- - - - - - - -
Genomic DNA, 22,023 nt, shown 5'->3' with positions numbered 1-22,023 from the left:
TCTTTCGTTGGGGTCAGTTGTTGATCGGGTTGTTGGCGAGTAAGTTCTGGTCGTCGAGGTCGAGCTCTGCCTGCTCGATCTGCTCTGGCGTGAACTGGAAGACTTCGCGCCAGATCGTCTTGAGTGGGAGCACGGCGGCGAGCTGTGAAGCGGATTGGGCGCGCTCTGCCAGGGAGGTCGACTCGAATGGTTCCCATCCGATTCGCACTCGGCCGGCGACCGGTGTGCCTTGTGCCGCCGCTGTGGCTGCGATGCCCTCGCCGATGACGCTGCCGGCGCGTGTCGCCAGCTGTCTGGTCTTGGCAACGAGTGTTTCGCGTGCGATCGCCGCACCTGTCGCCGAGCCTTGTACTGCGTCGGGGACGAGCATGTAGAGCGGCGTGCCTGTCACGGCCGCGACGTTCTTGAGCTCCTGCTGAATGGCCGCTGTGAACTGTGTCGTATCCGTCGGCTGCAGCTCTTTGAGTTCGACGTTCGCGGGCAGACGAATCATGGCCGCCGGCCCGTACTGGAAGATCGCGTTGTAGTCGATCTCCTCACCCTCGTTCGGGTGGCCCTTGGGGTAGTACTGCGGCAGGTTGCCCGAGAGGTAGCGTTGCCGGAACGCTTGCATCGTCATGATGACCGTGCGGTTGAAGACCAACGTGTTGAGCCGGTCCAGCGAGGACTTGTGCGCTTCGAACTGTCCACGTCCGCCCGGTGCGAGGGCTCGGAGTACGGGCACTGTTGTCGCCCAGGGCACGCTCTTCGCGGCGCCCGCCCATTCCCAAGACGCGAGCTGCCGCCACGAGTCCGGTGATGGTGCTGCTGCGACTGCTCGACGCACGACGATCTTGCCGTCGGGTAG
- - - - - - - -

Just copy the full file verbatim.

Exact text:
Genomic DNA, 22,023 nt, shown 5'->3' with positions numbered 1-22,023 from the left:
TCTTTCGTTGGGGTCAGTTGTTGATCGGGTTGTTGGCGAGTAAGTTCTGGTCGTCGAGGTCGAGCTCTGCCTGCTCGATCTGCTCTGGCGTGAACTGGAAGACTTCGCGCCAGATCGTCTTGAGTGGGAGCACGGCGGCGAGCTGTGAAGCGGATTGGGCGCGCTCTGCCAGGGAGGTCGACTCGAATGGTTCCCATCCGATTCGCACTCGGCCGGCGACCGGTGTGCCTTGTGCCGCCGCTGTGGCTGCGATGCCCTCGCCGATGACGCTGCCGGCGCGTGTCGCCAGCTGTCTGGTCTTGGCAACGAGTGTTTCGCGTGCGATCGCCGCACCTGTCGCCGAGCCTTGTACTGCGTCGGGGACGAGCATGTAGAGCGGCGTGCCTGTCACGGCCGCGACGTTCTTGAGCTCCTGCTGAATGGCCGCTGTGAACTGTGTCGTATCCGTCGGCTGCAGCTCTTTGAGTTCGACGTTCGCGGGCAGACGAATCATGGCCGCCGGCCCGTACTGGAAGATCGCGTTGTAGTCGATCTCCTCACCCTCGTTCGGGTGGCCCTTGGGGTAGTACTGCGGCAGGTTGCCCGAGAGGTAGCGTTGCCGGAACGCTTGCATCGTCATGATGACCGTGCGGTTGAAGACCAACGTGTTGAGCCGGTCCAGCGAGGACTTGTGCGCTTCGAACTGTCCACGTCCGCCCGGTGCGAGGGCTCGGAGTACGGGCACTGTTGTCGCCCAGGGCACGCTCTTCGCGGCGCCCGCCCATTCCCAAGACGCGAGCTGCCGCCACGAGTCCGGTGATGGTGCTGCTGCGACTGCTCGACGCACGACGATCTTGCCGTCGGGTAG